1 ½  cups broccoli, cleaned

2 teaspoons red onion, finely chopped

3 teaspoons golden raisins

Dressing

1 Tablespoon mayonnaise

2 teaspoons sugar

2 teaspoons white vinegar

Whisk together the dressing ingredients. Pour over broccoli, onions and raisins. Refrigerate for several hours.

Heat and Serve

The evolutionary biologist (and outspoken atheist) Richard Dawkins theorizes that the act of applying heat to food was what enabled our early ancestors to gain the nutrients to evolve. Cooking, in other words, is what makes us human.

I hadn’t thought much about this idea until a few months ago, when I found myself trying to explain the intricacies of cooking on Shabbos. I won’t go into exacting detail here; entire books have been written, and degrees have been earned, about the process. But the person I was helping was absolutely fascinated with the idea that, in according to Jewish law, applying heat to raw ingredients actually creates a new substance, which is forbidden. That’s what cooking is: the application of heat to create something new.

I roasted some root vegetables at my parents’ house earlier this week, and my mom asked what I had added to the mix. “Nothing,” I replied. “It was just olive oil and salt. And, I added heat.” I had taken raw, inedible parsnips and potatoes, added heat, and created a spectacular side dish. In college, I used to create a marinade for my roasted roots, with things like tamari and balsamic vinegar, which created a savory crust to the vegetables.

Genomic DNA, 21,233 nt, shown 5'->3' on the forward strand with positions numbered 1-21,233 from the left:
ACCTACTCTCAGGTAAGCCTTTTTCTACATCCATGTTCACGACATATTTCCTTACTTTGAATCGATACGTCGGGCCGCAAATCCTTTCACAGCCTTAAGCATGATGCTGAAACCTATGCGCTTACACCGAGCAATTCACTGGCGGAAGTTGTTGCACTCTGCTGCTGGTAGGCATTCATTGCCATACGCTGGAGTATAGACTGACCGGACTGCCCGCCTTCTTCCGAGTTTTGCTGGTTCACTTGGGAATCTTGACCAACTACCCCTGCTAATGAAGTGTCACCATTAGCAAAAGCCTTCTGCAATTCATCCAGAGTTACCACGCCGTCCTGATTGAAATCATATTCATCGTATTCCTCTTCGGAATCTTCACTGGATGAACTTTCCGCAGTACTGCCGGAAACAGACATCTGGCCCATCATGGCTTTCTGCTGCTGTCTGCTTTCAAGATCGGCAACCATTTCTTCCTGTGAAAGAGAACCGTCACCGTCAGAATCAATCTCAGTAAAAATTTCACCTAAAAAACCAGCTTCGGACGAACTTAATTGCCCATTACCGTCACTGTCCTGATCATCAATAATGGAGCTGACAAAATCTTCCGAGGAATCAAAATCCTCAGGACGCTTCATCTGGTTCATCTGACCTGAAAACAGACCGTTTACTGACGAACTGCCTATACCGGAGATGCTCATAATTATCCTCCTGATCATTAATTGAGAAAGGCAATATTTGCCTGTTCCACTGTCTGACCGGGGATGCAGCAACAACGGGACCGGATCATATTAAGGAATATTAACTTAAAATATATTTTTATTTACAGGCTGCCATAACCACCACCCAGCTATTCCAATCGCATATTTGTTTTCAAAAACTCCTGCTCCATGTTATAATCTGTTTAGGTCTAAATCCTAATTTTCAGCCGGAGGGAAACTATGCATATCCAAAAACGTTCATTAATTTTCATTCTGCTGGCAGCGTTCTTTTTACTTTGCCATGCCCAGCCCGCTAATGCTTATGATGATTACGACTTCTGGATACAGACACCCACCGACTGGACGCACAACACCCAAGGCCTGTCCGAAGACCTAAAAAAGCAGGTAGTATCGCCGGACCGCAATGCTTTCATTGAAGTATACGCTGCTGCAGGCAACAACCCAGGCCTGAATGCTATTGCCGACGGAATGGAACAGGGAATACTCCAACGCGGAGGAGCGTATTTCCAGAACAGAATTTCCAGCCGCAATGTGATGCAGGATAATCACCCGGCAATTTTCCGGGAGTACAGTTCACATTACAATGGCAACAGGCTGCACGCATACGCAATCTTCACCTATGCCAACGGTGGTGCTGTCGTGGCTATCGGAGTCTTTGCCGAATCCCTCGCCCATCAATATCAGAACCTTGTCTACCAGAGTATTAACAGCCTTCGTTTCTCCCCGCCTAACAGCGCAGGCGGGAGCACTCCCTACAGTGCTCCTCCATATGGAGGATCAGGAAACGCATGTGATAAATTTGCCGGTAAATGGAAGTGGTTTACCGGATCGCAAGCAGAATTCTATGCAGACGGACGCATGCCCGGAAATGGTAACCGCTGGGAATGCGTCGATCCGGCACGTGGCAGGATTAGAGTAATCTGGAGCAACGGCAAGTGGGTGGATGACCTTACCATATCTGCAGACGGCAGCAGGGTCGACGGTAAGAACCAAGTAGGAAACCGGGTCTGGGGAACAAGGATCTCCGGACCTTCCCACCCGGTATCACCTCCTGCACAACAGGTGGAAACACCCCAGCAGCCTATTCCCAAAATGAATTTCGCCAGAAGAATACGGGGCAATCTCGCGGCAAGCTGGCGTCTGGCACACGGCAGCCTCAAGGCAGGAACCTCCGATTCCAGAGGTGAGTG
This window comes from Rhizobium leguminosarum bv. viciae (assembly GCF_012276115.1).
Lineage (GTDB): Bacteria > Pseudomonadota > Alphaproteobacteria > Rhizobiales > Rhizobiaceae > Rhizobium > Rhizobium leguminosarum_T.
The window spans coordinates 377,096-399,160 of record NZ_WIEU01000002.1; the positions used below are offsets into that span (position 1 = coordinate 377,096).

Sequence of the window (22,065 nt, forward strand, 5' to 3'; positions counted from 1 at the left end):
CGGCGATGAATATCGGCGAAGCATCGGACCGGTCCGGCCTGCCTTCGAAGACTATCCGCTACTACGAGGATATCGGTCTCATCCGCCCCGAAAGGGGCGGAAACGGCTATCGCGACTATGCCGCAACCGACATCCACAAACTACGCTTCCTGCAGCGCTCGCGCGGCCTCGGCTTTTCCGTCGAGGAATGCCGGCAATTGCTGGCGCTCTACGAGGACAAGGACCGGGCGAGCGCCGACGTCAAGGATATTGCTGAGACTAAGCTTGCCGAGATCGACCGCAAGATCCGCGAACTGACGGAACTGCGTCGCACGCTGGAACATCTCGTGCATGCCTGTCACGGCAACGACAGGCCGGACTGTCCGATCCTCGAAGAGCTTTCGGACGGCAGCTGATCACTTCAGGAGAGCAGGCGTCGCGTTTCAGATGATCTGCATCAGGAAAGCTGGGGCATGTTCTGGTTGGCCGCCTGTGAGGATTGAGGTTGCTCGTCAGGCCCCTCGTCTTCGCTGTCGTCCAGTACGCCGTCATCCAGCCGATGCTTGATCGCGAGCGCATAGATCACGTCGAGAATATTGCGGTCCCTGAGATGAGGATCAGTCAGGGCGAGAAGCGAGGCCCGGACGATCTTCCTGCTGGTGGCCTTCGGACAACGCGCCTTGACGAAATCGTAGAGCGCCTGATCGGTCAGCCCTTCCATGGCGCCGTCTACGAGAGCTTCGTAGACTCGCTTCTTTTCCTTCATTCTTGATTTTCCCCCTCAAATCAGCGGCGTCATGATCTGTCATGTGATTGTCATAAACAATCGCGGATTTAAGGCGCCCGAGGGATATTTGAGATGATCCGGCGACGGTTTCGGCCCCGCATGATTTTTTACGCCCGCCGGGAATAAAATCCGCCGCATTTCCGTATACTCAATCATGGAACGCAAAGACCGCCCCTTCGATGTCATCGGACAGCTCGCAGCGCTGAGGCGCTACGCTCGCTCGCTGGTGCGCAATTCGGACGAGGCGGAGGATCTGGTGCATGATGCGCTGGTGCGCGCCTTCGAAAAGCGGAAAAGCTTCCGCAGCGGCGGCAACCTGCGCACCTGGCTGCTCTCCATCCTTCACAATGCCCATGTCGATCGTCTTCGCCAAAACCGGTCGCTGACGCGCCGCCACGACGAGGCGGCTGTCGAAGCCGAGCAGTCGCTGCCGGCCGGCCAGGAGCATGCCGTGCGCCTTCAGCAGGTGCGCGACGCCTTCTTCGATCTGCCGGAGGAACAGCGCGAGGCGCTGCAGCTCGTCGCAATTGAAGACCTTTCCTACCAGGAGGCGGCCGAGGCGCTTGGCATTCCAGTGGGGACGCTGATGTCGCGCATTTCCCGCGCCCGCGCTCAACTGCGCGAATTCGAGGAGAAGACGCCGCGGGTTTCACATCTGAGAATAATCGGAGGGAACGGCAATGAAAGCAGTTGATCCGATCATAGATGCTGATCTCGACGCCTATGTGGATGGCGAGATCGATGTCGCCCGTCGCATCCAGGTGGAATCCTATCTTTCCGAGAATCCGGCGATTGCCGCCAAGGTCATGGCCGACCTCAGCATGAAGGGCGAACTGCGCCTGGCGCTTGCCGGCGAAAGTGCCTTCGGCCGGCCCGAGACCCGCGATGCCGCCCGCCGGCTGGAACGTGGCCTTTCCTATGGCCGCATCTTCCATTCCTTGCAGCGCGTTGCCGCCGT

This simple recipe from Melissa Clark’s newest, Cook This Now, is the perfect example of the application of heat to create something entirely new and unexpected. A simple rutabaga, which I learned this year from Ottolenghi can be spectacular raw, has been cooked this time into a warm dish for a cold night. And it’s cheap; today at Russo’s, rutabagas were 29 cents a pound. Granted, maple syrup is expensive, but I get mine at Ocean State Job Lot for a fraction of what it would cost elsewhere.

Roasted Rutabagas with Maple Syrup and Chile from Cook This Now by Melissa Clark

Ingredients

1 ½ pounds rutabagas, peeled and cut into ¾ inch cubes

2 Tablespoons extra-virgin olive oil

1 Tablespoon maple syrup

¾ teaspoon kosher salt

1/8 teaspoon cayenne

Directions

Preheat oven to 400F.